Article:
How a Marketing Project Manager Keeps Your Clients Happy

project managers help keep clients happy

Really effective marketing project managers can work wonders. They can keep the team together, ensure the technical “stuff” gets developed, bring in milestones on time, and know that the creative just absolutely needs to be showcased properly.

But all this is on your team side. What about client side? How can your marketing project manager (PM) keep your clients happy?

Beyond knowledge of the marketing world and how to run a schedule, project managers need to be very good communicators – diplomats, really. These skills can come in handy when working to keep your clients informed and satisfied with your agency’s progress. Consider putting your marketing project manager in front of your clients more often. Here are three reasons why:

Who’s in charge here?
Sometimes the client feels more comfortable with hearing how things are going from the people actually doing the work. Your project manager is an ideal person to share this information with your client, as they are in the thick of it day-to-day.

Explain it to me like I am 6 years old
Your client may not understand, nor care about the ins and outs of the code behind the website, not know what the acronym CSS really means and how it helps all their content look professional, nor be aware of how CYMK colour is a little different than RGB. What your client needs is someone to explain how all the back-end work translates into what they want done. Clients sometimes don’t understand the deep technical information or industry jargon that develops around the marketing industry, not to mention how fast it moves and changes. Having a PM who can talk in ‘plain language’ about what the team is working on, or explain some of the hurdles they’ve come up against (and surpassed) can be very comforting to your client.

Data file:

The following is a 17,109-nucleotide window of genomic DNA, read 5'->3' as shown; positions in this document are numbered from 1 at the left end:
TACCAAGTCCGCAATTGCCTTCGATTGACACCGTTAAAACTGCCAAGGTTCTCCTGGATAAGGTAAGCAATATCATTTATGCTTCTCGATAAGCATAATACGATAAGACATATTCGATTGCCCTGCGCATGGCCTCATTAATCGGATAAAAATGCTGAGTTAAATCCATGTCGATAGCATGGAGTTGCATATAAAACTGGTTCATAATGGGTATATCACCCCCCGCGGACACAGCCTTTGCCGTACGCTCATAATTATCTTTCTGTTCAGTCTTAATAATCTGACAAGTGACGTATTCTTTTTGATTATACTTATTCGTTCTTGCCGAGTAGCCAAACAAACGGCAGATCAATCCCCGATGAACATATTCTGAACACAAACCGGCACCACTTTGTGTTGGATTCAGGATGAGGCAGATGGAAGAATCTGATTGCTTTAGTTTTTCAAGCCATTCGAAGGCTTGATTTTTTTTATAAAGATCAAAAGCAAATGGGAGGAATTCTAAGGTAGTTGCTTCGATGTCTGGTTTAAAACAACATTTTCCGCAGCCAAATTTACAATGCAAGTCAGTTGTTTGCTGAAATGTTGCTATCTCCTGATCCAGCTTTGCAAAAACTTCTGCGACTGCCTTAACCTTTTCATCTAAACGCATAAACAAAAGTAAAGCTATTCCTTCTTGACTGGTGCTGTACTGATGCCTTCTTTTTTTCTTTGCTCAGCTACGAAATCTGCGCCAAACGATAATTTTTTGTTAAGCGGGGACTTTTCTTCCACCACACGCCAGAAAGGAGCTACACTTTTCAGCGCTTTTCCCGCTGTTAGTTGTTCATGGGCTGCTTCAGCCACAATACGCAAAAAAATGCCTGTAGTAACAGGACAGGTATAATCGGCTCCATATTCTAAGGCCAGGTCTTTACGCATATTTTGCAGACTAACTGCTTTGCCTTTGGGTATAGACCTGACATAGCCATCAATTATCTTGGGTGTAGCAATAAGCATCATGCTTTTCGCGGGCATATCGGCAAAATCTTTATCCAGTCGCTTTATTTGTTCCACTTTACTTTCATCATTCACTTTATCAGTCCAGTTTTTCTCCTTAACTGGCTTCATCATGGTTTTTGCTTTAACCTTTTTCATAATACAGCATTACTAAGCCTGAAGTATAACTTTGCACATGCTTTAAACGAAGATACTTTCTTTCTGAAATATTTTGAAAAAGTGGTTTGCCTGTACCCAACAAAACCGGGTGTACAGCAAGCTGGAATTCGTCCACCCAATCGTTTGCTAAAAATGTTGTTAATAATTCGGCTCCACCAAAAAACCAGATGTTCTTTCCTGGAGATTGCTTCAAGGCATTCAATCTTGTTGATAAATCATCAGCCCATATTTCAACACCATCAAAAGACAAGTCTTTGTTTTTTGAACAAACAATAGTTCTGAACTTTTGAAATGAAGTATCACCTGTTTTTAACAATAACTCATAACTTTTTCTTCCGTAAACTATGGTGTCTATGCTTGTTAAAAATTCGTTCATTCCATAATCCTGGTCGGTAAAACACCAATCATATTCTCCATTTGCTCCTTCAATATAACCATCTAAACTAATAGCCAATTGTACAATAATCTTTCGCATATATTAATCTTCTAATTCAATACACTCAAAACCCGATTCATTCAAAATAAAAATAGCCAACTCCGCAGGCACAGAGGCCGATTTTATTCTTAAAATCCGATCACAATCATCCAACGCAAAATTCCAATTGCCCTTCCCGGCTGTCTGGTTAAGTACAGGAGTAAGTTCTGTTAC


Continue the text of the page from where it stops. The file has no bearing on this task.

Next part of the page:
All business some of the time
Your PM most likely has a good handle on the client’s business and how the marketing project is fitting into their overall business goals. Many PMs are pretty comfortable with speaking in terms of ROI and other broader business concepts. They can also reference other client work (if not confidential) as examples of how other companies used strategies in marketing to help solve business problems, and can reference success in terms of business results – not marketing speak or technical acronyms.

Think about having the real diplomat of your team, your PM, spend more time with your clients. They can act like a true bridge of understanding between the two sides of the table. Client communication is a big part of your client’s happiness with your agency’s work.

[A “digital marketing” focused version of these thoughts were posted over on the Smartt blog, an agency based in Vancouver, BC.]

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